In the late 1700s, a man by the name of John Wesley ordained Thomas Coke as the first Methodist bishop. John had risen to some prominence as the originator of the Methodist movement, but he was not above the chiding of his younger brother, Charles. On the event of the ordination, Charles wrote,
How easily are bishops made
By man or woman’s whim:
Wesley his hands on Coke hath laid,
But who laid hands on him?
I have with me a small piece of paper. My father gave it to me when I left on my mission. It records what President David O. McKay has called “the most distinguishing feature of the Church of Jesus Christ of Latter-day Saints:” divine authority (David O. McKay - General Conference April 1937). It is a record of who laid hands on me, and who laid hands on him.
My father laid hands on me and conferred the Melchizedek priesthood. My father was ordained by his father, who was ordained by Frank Doell, by John Edmunds, by Heber J. Grant, by George Q. Cannon, by Brigham Young, by Oliver Cowdery, by Joseph Smith, who was ordained by Peter, who was ordained by Jesus Christ.
“We believe that a man must be called of God, by prophecy, and by the laying on of hands by those who are in authority, to preach the Gospel and administer in the ordinances thereof” (Articles of Faith 1:6).
Of Peter’s ordination Jesus declared, “Ye have not chosen me, but I have chosen you, and ordained you” (John 15:16). At another time, the same promised Peter, “whatsoever thou shalt bind on earth shall be bound in heaven” (Matthew 16:19).
In the simple act of ordination by laying on of hands, we observe that Jesus conferred his full authority upon Peter. But from what we know of Peter, it is clear that full knowledge did not accompany full authority. Direction, revelation, and knowledge distilled upon him gradually. “For behold, thus saith the Lord God: I will give unto the children of men line upon line, precept upon precept, here a little and there a little...for unto him that receiveth I will give more” (2 Nephi 28:30).
At the time of Peter’s ordination, the Lord communicated this initial charge: “Go not into the way of the Gentiles, and into any city of the Samaritans enter ye not: But go rather to the lost sheep of the house of Israel. And as ye go, preach, saying, The kingdom of heaven is at hand” (Matthew 10:5-7). Even following the Lord’s resurrection, when he reminded Peter thrice to “feed my sheep,” the Lord referred to the Jews (John 21:15-17).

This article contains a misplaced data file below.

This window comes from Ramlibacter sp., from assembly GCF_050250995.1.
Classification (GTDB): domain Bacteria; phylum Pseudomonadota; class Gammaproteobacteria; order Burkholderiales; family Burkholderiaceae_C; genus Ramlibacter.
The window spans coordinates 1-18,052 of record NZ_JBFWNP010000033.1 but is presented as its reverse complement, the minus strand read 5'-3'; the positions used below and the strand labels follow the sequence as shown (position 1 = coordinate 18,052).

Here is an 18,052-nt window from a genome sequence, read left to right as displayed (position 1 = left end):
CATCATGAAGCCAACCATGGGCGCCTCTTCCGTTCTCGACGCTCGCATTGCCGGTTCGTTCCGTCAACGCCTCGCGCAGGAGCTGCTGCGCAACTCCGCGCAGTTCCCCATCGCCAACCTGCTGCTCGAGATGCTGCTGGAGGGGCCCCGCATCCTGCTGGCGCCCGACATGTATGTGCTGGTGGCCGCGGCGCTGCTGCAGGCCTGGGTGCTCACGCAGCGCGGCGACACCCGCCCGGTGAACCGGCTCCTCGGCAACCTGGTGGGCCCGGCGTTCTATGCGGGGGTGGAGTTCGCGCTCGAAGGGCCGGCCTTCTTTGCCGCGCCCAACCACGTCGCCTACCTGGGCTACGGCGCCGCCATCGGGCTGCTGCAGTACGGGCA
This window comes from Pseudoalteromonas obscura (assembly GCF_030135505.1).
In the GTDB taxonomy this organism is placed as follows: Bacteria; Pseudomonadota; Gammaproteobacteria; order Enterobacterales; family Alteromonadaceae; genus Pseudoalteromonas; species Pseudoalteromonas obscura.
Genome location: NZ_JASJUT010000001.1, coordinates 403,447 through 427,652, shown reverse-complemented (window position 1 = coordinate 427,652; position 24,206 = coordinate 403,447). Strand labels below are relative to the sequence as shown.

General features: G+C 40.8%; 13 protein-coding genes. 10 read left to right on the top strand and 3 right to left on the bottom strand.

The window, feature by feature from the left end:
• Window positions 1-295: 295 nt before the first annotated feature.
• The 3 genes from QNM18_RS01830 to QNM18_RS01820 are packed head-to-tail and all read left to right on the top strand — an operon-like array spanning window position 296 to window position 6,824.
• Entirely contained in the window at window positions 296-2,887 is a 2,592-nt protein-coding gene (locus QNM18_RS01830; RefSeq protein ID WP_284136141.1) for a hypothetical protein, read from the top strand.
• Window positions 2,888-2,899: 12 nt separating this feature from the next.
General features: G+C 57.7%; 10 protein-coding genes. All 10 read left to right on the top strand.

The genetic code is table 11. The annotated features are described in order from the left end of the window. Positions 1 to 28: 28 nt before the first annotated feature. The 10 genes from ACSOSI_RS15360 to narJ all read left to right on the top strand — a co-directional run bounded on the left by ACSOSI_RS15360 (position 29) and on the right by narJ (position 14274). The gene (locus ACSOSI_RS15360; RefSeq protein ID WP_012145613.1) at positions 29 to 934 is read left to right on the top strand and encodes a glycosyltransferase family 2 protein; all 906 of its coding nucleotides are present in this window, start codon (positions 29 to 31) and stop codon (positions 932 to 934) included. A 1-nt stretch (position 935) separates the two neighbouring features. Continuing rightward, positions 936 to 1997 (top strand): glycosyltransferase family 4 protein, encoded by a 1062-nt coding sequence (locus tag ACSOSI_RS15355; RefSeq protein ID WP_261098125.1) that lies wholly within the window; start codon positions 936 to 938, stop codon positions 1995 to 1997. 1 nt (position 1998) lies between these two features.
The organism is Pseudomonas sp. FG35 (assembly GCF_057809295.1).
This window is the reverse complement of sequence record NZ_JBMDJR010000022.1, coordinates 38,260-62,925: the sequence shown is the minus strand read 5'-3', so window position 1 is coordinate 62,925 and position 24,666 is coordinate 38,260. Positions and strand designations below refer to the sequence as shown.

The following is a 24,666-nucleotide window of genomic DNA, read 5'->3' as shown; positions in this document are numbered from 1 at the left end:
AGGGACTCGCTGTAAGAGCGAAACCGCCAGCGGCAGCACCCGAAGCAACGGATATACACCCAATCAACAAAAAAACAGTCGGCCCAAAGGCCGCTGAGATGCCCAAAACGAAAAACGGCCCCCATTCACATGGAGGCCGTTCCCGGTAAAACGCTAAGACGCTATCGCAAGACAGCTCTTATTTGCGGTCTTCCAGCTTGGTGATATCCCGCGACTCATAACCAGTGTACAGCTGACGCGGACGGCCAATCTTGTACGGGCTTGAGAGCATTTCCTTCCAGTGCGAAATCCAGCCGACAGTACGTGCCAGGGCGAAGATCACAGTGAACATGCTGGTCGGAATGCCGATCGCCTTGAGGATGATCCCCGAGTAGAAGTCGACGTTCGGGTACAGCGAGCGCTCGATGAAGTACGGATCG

Peter, and the church he stood at the head of, fulfilled this duty faithfully for many years before receiving a change in policy from the Lord. Long after Jesus conferred the priesthood on, walked with, and taught Peter daily, long after Jesus had personally established the foundation of his church, long after some may have considered the church doctrine and policies to be henceforth immutable, Peter had a vision.
Three times, a bit of a theme with Peter, an angel appeared to communicate the change to the presiding officer of the church. Of that repeated message, Peter said, “God hath shewed me that I should not call any man common or unclean...Of a truth I perceive that God is no respecter of persons: But in every nation he that feareth him, and worketh righteousness, is accepted with him” (Acts 10:28-35).
And, curiously, the church’s reaction is also recorded. We read, “While Peter yet spake these words, the Holy Ghost fell on all them which heard the word. And [the Jews] which believed were astonished, as many as came with Peter, because that on the Gentiles also was poured out the gift of the Holy Ghost” (Acts 10:44-45).
Those who heard Peter’s words, that is those who accepted the revelation through the prophet of God, had manifest to them by the power of the Holy Ghost that the revelation was the mind and will of God, despite any of God’s previously communicated church policy.
The more inclusive policy, to take the gospel to all the world, seems natural to us today, but, as we read, it was astonishing to the exclusively Jewish membership of the church in the day it was received. They had lived those many years under the old policy, and not a few of the members could have heard it directly from the Lord while he was yet with them. One can hear the question that might have surfaced in their minds: “If this was what the Lord wanted, why wasn’t this the policy in the first place?”